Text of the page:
My Turn: Hawaii National Guard invaluable amid pandemic

This is a “love letter” to the Hawaii National Guard, and a request for the people in my community. I am a retired nurse practitioner, and for the last 2.5 months, I have been volunteering twice a week with COVID-19 testing at Alii Health Center’s testing site in Keauhou.

My Turn: We the people

The COVID-19 pandemic (war against humanity) sweeping our country and the world respects no borders or state lines. It has killed almost 200,000 of our fellow Americans and has given little indication of relenting in the foreseeable future. To fight this war and reduce the number of inevitable casualties our national, state and local governments have instituted rules and regulations intended to accomplish that purpose.

As I See It: Critical and analytical thinking missing on both sides

Why is our nation so divided? A lot of people ask me how 43% of the voters can believe in the president in spite of what they see as overwhelming evidence that he is — insert the descriptive adjective that you would use. There is also a slightly larger population 53% that does not approve. I do not suspect that either large population is stupid or naïve. There must be another explanation, or perhaps several explanations. Fifty-five percent in an American election is called a landslide!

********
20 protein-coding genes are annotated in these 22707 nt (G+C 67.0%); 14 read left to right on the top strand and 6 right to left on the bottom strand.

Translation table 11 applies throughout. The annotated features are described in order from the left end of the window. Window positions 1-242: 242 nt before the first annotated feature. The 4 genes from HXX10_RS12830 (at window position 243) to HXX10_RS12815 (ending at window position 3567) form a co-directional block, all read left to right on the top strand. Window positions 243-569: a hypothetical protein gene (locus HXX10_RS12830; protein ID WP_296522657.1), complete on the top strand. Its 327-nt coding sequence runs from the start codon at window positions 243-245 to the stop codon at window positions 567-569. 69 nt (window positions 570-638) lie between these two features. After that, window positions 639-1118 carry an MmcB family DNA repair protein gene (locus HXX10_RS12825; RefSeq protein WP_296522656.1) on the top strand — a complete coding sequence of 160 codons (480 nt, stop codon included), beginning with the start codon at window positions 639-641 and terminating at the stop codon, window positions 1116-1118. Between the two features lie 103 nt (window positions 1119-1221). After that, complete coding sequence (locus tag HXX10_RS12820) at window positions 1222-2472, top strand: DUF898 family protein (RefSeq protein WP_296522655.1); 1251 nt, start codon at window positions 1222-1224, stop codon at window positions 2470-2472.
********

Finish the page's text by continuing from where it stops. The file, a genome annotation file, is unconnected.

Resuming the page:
My Turn: A clear and present danger

Michelle Melendez wrote in a letter to the editor published Monday that the flu killed 478 people 2015-16 in Hawaii, 526 in 2017-18, and 336 last year. She then says 70 have died of COVID-19 this year, and yet we have been subject to wearing face masks, stay-at-home orders, social distancing, school and business closures. She then complains about contact tracing saying “they can track you and detain you against your will.” This is a reckless distortion of facts to push a half baked conspiracy theory of government overreach.

My Turn: A progressive response

Bruce Campbell posed a challenging question in the Sept. 1 letters to the editor. It’s a device — posing a question but embedding the answer he wants you to come to. He does it twice, the first time when he refers to 80% of “reporters” who consider themselves liberal. I could find no current credible source for this, but he planted a notion of reporter bias that is not backed by evidence. I did find a good study that concluded “no liberal bias in what political journalists choose to cover.” (Google terms: journalists political party)